Taking it personally
24 July 2012 | SIBUSISO MKWANAZI
Jazz pianist, composer and teacher, Andile Yenana has stayed away from vocal jazz for a number of years, but for the Standard Bank Road to Joy of Jazz concert, he has reconsidered his stance on the sub-genre.
“Language – and subsequently vocals in music – is sometimes used to group people into certain classes because of the language they sing in, the audience that should listen to them and who should not listen to them,” says Yenana.
“This is what I have tried to avoid so far.”
Does he think that this has changed, prompting him to collaborate with vocalists for the concert?
“It is more about longevity than anything else, and that is why I have decided to collaborate with the likes of Siya Makhuzeni, a talented singer, composer and trombonist,” he continues.
“I am at a point in my life where I want my jazz legacy to be passed on to the young ones who can
carry on where I left off, and Siya is one of the musicians I have entrusted with this.”
Yenana also sees jazz as a bridge between the young and the more experienced music professionals, but he also has a few qualms that he is more than ready to express, given the chance.
“I found myself not being able to resist working with young people who were using the jazz medium to express their ideas on how to carry through this common love of jazz music.
“But what irks me the most are people that claim jazz is for old people and is not relevant to anyone else. These are the very same people who come up with trendy terms like ‘jazzy house’ and who are willing to pounce and make a quick buck using jazz, but when it comes to formalising things – that they are actually part of the jazz crowd – then all of a sudden it is for old people,” he says, not looking impressed at all.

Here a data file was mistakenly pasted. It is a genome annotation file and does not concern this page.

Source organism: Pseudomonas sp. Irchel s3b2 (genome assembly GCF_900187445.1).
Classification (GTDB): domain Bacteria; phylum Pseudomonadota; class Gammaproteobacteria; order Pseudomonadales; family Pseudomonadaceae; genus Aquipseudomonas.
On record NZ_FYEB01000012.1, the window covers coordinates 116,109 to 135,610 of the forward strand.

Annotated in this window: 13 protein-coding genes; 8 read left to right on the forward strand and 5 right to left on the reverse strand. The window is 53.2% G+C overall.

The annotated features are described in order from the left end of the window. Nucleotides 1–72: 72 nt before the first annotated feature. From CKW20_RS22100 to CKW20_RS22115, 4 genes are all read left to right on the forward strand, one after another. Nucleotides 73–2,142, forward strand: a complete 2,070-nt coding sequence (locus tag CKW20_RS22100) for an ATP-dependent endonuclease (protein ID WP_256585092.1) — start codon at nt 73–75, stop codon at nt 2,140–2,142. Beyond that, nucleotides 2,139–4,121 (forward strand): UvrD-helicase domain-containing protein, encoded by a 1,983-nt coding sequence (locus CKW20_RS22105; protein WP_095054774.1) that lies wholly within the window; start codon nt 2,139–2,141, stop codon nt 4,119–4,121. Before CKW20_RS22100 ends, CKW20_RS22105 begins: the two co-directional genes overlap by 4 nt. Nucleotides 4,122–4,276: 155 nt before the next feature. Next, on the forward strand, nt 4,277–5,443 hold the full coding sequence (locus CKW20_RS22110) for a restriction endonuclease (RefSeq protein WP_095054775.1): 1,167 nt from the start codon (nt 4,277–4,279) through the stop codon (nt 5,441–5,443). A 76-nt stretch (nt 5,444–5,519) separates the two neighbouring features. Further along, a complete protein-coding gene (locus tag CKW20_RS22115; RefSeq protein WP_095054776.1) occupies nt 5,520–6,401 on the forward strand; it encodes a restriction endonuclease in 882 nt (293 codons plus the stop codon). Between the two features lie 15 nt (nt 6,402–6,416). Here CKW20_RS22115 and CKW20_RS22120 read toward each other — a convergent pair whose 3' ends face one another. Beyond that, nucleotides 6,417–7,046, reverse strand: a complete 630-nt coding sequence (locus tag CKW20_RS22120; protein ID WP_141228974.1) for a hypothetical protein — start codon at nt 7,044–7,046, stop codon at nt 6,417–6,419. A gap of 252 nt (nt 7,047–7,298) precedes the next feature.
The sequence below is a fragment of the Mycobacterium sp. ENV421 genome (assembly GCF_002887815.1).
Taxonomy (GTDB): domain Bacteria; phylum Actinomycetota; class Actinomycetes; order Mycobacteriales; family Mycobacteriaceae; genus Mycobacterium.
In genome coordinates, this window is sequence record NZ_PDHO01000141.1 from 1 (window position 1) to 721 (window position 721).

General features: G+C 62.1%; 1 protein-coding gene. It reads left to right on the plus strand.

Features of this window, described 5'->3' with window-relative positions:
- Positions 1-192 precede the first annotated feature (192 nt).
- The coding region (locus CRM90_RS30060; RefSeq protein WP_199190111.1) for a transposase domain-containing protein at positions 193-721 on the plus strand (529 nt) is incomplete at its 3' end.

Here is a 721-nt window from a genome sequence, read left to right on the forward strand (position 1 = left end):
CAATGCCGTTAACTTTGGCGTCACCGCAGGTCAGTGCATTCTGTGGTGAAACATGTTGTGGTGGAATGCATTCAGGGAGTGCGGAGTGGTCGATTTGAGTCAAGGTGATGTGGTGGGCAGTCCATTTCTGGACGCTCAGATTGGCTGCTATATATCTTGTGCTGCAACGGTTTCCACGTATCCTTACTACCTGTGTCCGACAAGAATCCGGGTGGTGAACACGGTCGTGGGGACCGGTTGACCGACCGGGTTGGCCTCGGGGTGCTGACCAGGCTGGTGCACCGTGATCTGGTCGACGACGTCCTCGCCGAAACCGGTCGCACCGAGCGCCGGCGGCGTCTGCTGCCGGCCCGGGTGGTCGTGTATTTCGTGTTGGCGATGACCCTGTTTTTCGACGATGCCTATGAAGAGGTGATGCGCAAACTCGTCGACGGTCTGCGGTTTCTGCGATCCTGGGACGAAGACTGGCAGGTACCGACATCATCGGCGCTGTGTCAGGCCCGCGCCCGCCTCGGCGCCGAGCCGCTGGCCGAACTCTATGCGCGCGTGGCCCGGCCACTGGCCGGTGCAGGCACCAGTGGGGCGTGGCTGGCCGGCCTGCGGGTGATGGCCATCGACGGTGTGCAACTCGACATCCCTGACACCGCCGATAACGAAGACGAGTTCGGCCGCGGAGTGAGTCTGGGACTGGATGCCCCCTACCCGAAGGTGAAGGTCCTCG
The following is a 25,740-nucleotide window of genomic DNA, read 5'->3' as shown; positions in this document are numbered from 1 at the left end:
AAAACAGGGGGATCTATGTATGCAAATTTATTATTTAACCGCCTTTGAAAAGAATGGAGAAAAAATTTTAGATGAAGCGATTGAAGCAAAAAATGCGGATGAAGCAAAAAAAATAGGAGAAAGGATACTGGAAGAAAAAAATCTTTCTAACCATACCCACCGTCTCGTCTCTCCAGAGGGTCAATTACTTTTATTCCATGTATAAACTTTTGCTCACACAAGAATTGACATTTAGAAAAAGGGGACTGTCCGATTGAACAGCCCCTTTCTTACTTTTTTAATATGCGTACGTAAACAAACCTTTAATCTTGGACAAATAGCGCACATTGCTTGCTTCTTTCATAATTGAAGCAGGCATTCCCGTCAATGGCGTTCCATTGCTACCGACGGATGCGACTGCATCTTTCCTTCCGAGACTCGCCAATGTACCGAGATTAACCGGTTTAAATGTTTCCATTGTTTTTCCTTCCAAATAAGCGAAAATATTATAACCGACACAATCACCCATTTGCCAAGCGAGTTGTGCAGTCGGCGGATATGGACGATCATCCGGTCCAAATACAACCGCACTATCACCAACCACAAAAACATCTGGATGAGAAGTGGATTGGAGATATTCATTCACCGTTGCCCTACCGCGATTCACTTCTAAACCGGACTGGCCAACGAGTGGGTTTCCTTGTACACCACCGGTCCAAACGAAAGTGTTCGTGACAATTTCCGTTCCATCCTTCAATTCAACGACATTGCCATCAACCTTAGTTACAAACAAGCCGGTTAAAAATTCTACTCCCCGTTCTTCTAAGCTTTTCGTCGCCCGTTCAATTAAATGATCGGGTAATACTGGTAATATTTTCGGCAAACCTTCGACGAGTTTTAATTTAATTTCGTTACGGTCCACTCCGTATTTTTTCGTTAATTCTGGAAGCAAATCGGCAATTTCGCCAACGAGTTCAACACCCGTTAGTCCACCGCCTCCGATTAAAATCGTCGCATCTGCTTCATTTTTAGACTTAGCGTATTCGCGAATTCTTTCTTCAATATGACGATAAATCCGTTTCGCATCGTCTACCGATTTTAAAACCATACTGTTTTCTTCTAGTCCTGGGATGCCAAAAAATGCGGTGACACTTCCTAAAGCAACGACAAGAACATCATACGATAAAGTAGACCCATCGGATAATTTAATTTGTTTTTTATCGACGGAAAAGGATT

It makes sense why Yenana takes this matter so seriously, as he is also a jazz teacher and is very protective of a genre that has been his life for so long.
“Another reason why I have decided to finally delve into vocal jazz is the impact that this music has on these young people. For them, it is not only a form of entertainment, but also a career.”
Being a native of the Cape, he makes an example with the Minstrels.
“You have kids that start off by being part of the Cape Minstrels band, but they come to the realisation that music can support not only them, but their families too.
“This also encourages them to take music further by pursuing a music degree or something that will enhance talents that they already possess,” he points out.
Yenana goes on to further state that even though he is an integral part of teaching students about jazz, the music itself plays a more critical role.
“Jazz can be used as a gateway to learning about music as a whole, as learners cannot simply take a chance and hope for quick returns.
They have to study about the history of jazz, learn how to read music and how to play a number of instruments. After only that can they call themselves jazz artists and take what they have learnt further,” he concludes.
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